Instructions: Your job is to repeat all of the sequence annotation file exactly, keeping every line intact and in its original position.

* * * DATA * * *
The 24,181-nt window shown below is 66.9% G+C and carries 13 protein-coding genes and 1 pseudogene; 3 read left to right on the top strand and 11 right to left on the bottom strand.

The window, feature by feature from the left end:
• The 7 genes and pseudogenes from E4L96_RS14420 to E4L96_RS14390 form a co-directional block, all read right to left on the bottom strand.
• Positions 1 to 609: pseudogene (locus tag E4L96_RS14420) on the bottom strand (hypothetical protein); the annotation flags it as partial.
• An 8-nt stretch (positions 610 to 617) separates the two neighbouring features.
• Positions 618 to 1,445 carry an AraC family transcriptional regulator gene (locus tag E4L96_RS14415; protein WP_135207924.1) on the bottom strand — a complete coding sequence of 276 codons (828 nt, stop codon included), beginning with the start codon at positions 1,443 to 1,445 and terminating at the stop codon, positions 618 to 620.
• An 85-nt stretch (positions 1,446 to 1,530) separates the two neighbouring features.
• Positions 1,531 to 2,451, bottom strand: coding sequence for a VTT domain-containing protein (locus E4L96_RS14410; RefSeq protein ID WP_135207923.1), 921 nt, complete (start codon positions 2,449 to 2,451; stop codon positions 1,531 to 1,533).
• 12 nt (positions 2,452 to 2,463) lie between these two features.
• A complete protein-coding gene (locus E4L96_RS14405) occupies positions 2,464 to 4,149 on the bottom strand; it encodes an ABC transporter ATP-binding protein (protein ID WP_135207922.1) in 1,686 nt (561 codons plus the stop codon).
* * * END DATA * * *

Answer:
The 24,181-nt window shown below is 66.9% G+C and carries 13 protein-coding genes and 1 pseudogene; 3 read left to right on the top strand and 11 right to left on the bottom strand.

The window, feature by feature from the left end:
• The 7 genes and pseudogenes from E4L96_RS14420 to E4L96_RS14390 form a co-directional block, all read right to left on the bottom strand.
• Positions 1 to 609: pseudogene (locus tag E4L96_RS14420) on the bottom strand (hypothetical protein); the annotation flags it as partial.
• An 8-nt stretch (positions 610 to 617) separates the two neighbouring features.
• Positions 618 to 1,445 carry an AraC family transcriptional regulator gene (locus tag E4L96_RS14415; protein WP_135207924.1) on the bottom strand — a complete coding sequence of 276 codons (828 nt, stop codon included), beginning with the start codon at positions 1,443 to 1,445 and terminating at the stop codon, positions 618 to 620.
• An 85-nt stretch (positions 1,446 to 1,530) separates the two neighbouring features.
• Positions 1,531 to 2,451, bottom strand: coding sequence for a VTT domain-containing protein (locus E4L96_RS14410; RefSeq protein ID WP_135207923.1), 921 nt, complete (start codon positions 2,449 to 2,451; stop codon positions 1,531 to 1,533).
• 12 nt (positions 2,452 to 2,463) lie between these two features.
• A complete protein-coding gene (locus E4L96_RS14405) occupies positions 2,464 to 4,149 on the bottom strand; it encodes an ABC transporter ATP-binding protein (protein ID WP_135207922.1) in 1,686 nt (561 codons plus the stop codon).